Empirical data has shown that bivalent inhibitors can bind a given target protein significantly better than their monomeric counterparts. However, predicting the corresponding theoretical fold improvements has been challenging. The current work builds off the reacted-site probability approach to provide a straightforward baseline reference model for predicting fold-improvements in effective affinity of dimerized ligands over their monomeric counterparts. For the more familiar irreversibly linked bivalents, the model predicts a weak dependence on tether length and a scaling of the effective affinity with the 3/2 power of the monomer's affinity...
2017: PloS One
https://www.readbyqxmd.com/read/29166655/how-well-do-you-know-your-mutation-complex-effects-of-genetic-background-on-expressivity-complementation-and-ordering-of-allelic-effects
#6
Christopher H Chandler, Sudarshan Chari, Alycia Kowalski, Lin Choi, David Tack, Michael DeNieu, William Pitchers, Anne Sonnenschein, Leslie Marvin, Kristen Hummel, Christian Marier, Andrew Victory, Cody Porter, Anna Mammel, Julie Holms, Gayatri Sivaratnam, Ian Dworkin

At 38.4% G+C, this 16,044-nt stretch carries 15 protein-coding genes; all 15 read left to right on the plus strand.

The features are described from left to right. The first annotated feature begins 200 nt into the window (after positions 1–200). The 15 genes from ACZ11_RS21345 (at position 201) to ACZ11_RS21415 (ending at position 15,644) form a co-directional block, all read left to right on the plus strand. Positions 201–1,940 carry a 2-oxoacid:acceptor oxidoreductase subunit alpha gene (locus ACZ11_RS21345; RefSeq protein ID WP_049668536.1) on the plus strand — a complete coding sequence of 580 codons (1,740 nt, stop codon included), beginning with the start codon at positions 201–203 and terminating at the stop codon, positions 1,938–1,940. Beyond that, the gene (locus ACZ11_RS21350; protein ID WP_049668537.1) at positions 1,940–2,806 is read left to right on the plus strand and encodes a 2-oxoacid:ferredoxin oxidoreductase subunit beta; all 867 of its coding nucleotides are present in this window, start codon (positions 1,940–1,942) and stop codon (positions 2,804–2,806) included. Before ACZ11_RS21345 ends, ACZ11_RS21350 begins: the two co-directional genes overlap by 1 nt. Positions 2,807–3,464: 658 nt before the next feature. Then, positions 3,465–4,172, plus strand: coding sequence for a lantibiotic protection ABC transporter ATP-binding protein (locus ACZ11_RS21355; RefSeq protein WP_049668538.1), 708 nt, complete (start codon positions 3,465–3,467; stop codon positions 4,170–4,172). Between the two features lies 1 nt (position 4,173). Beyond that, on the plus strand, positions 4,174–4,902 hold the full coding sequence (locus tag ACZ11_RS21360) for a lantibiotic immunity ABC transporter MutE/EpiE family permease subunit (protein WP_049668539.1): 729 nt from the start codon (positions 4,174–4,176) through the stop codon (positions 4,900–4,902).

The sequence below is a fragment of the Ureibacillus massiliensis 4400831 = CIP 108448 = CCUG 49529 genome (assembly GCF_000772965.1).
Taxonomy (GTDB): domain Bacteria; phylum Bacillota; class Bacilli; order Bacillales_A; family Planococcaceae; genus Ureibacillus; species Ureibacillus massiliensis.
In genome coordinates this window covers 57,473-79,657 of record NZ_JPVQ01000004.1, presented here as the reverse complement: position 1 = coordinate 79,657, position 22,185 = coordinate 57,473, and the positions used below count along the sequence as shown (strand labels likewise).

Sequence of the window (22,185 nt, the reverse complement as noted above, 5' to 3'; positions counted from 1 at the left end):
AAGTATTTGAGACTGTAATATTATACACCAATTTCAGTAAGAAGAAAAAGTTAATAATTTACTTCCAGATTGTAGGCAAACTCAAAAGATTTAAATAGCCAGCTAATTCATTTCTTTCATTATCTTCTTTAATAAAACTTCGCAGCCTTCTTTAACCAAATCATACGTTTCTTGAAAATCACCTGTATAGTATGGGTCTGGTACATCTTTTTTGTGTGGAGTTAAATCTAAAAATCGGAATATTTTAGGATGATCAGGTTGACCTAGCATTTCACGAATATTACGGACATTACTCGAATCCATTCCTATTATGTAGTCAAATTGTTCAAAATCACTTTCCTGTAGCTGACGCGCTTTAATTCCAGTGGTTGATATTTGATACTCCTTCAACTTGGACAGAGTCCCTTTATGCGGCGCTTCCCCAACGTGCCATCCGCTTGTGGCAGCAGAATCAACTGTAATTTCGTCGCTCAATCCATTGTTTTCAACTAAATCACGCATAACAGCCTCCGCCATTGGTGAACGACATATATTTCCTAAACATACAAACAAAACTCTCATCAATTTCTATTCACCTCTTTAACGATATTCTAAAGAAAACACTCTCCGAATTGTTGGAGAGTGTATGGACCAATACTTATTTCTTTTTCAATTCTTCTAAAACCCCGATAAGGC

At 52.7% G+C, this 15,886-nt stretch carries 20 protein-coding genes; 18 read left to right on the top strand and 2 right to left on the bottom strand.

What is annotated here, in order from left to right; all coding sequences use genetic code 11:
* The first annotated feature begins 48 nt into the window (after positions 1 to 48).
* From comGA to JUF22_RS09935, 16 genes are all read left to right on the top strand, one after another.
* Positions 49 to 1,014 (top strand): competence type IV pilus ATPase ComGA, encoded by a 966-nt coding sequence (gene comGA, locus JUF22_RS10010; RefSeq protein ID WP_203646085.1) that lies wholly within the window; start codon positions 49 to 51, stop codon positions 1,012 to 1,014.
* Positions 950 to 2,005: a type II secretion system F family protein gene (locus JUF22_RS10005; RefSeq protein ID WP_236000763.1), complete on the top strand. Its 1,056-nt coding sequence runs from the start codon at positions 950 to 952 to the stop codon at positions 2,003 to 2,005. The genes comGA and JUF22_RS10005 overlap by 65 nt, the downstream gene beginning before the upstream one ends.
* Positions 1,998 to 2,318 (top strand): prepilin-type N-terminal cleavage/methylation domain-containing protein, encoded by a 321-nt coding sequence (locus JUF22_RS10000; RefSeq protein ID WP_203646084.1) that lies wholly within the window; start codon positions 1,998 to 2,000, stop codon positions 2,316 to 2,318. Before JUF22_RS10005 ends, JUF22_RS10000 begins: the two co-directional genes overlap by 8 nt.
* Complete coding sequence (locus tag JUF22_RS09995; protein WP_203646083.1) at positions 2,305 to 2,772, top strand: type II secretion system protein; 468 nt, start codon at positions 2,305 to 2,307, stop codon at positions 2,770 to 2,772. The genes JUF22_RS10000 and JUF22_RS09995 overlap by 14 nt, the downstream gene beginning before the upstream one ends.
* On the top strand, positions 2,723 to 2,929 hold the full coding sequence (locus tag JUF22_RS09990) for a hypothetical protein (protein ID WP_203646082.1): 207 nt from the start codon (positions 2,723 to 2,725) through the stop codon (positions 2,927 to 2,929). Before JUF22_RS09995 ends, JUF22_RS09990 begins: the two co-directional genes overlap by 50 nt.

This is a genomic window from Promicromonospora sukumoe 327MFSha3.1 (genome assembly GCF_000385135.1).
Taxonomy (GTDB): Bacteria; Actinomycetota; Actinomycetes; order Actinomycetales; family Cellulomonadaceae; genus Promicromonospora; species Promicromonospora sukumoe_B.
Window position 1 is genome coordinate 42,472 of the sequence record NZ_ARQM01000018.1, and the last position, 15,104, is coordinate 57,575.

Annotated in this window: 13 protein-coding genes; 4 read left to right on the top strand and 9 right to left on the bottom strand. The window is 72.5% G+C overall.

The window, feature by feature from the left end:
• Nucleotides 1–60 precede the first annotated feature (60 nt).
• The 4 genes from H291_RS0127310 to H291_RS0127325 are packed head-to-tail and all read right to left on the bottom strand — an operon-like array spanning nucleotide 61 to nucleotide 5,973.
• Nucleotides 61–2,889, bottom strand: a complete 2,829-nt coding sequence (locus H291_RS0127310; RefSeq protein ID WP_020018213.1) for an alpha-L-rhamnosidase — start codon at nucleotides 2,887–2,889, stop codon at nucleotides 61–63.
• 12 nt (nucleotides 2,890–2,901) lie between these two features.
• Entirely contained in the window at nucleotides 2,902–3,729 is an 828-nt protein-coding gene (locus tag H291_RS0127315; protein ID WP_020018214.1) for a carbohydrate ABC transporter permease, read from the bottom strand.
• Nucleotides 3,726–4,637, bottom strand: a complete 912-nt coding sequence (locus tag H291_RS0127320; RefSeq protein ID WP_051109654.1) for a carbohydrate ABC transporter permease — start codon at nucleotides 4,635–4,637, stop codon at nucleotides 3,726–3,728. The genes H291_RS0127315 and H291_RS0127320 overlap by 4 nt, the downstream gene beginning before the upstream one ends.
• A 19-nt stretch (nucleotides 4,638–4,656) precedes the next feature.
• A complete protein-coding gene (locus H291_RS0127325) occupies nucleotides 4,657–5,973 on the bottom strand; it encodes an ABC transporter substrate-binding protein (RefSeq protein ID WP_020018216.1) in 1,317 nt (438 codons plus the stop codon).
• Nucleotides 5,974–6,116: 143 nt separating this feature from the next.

For a given gene, different mutations influence organismal phenotypes to varying degrees. However, the expressivity of these variants not only depends on the DNA lesion associated with the mutation, but also on factors including the genetic background and rearing environment. The degree to which these factors influence related alleles, genes, or pathways similarly, and whether similar developmental mechanisms underlie variation in the expressivity of a single allele across conditions and among alleles is poorly understood...
November 22, 2017: PLoS Genetics
https://www.readbyqxmd.com/read/29166650/feeding-induced-changes-in-allatostatin-a-and-short-neuropeptide-f-in-the-antennal-lobes-affect-odor-mediated-host-seeking-in-the-yellow-fever-mosquito-aedes-aegypti